There are two main surgical options for DCIS. One possible surgery is a lumpectomy or breast-conserving surgery. During this surgery, the doctor takes out the tumor and a small amount of surrounding normal tissue. This means that a person still has some normal breast tissue remaining after surgery.

People with DCIS throughout the breast may need to get a mastectomy. In this surgery, almost all of the breast tissue needs to be removed. A mastectomy may be necessary for people with large or multiple tumors or tumors that are hard to remove. Additionally, people who can’t go through radiation treatments may need to have a mastectomy. This may include people who are pregnant, have certain health conditions, or have previously gone through radiation therapy in the same places.

Lumpectomies and mastectomies may be followed by breast reconstruction surgery, in which the breast tissue is rebuilt.

Surgery for DCIS may occasionally include a sentinel lymph node biopsy. During this procedure, a surgeon removes one or a couple of lymph nodes. Breast cancer cells sometimes spread to lymph nodes near the breast or armpit, so this surgery can help ensure all cancer cells are removed and detect whether cancer has begun to spread.

Radiation Therapy

Most people who undergo a lumpectomy also need to go through radiation treatments. During radiation therapy, a person is exposed to high-energy beams or particles that damage and kill cancer cells.

There are a few different types of radiation therapy. Most people with DCIS receive external beam radiation therapy, in which a large machine directs beams toward the breast from different directions. Other types of radiation treatments are also being studied in clinical trials. Some newer techniques can more accurately target the tumor location, rather than delivering radiation to the entire breast. Additionally, some types of radiation therapy, called brachytherapy, involve temporarily placing small amounts of radioactive material directly inside of the breast tissue.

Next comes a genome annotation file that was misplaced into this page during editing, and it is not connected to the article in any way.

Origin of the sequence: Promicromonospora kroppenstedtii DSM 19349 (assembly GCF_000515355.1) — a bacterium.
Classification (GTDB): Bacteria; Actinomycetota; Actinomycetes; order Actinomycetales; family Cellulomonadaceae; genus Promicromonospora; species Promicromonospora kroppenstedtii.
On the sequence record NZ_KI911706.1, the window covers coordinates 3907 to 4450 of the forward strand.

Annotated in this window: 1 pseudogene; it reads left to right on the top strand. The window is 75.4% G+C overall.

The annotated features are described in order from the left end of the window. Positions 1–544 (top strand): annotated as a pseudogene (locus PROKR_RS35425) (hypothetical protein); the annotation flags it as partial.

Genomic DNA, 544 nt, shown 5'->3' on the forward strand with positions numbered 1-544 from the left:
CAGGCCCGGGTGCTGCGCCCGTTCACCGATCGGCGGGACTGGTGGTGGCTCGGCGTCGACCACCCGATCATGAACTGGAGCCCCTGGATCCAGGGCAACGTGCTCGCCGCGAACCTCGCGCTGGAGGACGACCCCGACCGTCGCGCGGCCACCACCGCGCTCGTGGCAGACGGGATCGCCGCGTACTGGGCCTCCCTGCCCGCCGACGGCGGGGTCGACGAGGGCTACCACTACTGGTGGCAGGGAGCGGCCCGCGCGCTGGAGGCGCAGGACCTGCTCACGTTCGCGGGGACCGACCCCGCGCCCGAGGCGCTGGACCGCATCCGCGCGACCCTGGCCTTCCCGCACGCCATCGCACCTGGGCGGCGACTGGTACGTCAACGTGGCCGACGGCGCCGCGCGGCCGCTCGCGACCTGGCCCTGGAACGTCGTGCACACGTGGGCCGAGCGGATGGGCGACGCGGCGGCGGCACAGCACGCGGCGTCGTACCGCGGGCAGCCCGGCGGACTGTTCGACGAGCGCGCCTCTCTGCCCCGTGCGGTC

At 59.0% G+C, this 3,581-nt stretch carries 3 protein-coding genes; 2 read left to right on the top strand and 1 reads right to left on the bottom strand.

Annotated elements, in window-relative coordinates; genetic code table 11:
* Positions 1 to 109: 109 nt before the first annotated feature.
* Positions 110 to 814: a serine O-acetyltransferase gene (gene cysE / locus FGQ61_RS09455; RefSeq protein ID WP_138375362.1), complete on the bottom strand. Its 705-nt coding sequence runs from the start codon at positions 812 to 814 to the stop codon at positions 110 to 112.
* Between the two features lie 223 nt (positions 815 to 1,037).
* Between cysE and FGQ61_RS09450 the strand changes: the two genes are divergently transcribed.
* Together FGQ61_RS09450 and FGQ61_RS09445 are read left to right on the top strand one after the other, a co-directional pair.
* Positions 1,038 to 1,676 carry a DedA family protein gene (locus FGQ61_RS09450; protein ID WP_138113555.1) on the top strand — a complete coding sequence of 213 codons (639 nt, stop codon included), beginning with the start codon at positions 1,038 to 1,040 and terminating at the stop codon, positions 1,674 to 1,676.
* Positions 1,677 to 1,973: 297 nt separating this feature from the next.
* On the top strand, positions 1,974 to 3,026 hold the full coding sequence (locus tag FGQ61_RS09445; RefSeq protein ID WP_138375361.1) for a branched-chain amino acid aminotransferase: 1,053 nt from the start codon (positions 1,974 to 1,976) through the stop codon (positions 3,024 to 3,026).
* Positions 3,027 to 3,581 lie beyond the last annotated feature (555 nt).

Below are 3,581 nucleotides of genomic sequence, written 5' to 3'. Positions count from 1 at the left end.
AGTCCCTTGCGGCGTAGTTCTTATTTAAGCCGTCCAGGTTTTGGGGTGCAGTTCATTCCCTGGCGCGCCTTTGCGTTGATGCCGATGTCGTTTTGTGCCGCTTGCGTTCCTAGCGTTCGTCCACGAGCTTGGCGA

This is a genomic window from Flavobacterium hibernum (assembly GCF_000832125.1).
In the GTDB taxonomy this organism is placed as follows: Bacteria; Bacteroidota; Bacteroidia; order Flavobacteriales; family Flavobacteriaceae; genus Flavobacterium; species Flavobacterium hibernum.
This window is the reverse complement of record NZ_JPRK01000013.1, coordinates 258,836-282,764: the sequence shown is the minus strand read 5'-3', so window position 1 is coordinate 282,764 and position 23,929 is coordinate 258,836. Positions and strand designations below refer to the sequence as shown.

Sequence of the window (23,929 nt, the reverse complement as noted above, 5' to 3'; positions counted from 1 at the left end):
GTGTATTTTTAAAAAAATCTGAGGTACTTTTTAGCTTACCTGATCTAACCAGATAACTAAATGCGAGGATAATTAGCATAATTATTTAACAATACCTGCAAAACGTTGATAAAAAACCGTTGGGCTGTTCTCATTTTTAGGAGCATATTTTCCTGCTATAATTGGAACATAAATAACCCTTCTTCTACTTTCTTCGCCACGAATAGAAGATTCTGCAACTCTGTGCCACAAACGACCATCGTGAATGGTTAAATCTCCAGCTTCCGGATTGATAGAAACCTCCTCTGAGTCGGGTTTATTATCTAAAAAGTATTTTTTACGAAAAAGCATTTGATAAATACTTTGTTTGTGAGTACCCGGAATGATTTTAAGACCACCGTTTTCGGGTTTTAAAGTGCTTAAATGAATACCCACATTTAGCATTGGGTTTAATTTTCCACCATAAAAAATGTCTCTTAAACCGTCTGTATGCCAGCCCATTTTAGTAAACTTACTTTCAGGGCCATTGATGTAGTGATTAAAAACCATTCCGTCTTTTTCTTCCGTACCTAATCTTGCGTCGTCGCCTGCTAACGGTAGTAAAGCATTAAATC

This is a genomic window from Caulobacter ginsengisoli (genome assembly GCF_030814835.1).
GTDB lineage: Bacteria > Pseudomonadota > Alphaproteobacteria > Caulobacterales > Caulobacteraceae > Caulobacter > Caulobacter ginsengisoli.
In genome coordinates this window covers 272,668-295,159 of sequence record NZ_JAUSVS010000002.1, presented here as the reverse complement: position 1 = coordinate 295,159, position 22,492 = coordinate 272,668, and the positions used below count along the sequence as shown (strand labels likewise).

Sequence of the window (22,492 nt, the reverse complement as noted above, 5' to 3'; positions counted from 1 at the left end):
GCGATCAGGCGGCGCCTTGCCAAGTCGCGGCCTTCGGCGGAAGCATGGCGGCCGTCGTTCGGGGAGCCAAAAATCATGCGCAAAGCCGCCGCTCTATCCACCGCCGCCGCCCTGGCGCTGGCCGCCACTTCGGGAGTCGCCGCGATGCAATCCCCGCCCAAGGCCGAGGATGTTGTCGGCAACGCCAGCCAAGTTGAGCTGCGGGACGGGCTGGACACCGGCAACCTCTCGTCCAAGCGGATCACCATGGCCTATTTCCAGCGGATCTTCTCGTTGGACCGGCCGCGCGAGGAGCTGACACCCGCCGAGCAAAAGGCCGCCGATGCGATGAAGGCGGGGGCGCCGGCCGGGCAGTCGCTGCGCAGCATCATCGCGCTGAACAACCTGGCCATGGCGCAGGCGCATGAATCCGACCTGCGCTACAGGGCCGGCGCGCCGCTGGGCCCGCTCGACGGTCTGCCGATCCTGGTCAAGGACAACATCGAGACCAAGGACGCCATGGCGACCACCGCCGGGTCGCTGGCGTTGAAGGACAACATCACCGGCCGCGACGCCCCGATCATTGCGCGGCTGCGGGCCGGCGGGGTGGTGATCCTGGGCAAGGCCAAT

Hormone Therapy

Some DCIS tumors are hormone receptor-positive — the cancer cells contain either estrogen receptor (ER) or progesterone receptor (PR). These proteins, called hormone receptors, allow the cancer to grow. Hormone therapies such as Nolvadex (tamoxifen) can block ER and PR, helping reduce the chances of having a relapse (that is, having the cancer returning). These treatments are begun after surgery, and often taken for five years.

What Is the Outlook for DCIS?

People with DCIS have a very good outlook. About 98 percent of people with this cancer survive 10 years or more after being diagnosed.

People with DCIS have a higher risk of developing breast cancer again in the future. Some people who have been treated with DCIS will experience a relapse. The chances of relapse partly depend on which treatment options a person chooses. For example, people who undergo a lumpectomy alone have a 25 percent to 30 percent chance of experiencing a relapse. People who have a lumpectomy followed by radiation therapy have up to a 15 percent chance of relapse.

Those who are diagnosed with high-grade (faster-growing) DCIS are more likely to have a relapse than those with low-grade DCIS. They are also more likely to have invasive cancer.

After DCIS is treated, a person will continue to have follow-up visits with their doctor to make sure that healing is progressing properly and to look for signs of cancer. Many people who have had breast cancer have physical exams and screening tests once or twice per year. Ask your doctor how often you should be having follow-up visits and what tests you should be receiving.

Talk With Others Who Understand

MyBCTeam is the social network for people with breast cancer and their loved ones. On MyBCTeam, more than 53,500 members come together to ask questions, give advice, and share their stories with others who understand life with breast cancer.

Are you living with ductal carcinoma in situ? Share your experiences in the comments below, or start a conversation by posting on MyBCTeam.

Mark Levin, M.D. is a hematology and oncology specialist with over 37 years of experience in internal medicine. Review provided by VeriMed Healthcare Network. Learn more about him here.
Maureen McNulty studied molecular genetics and English at Ohio State University. Learn more about her here.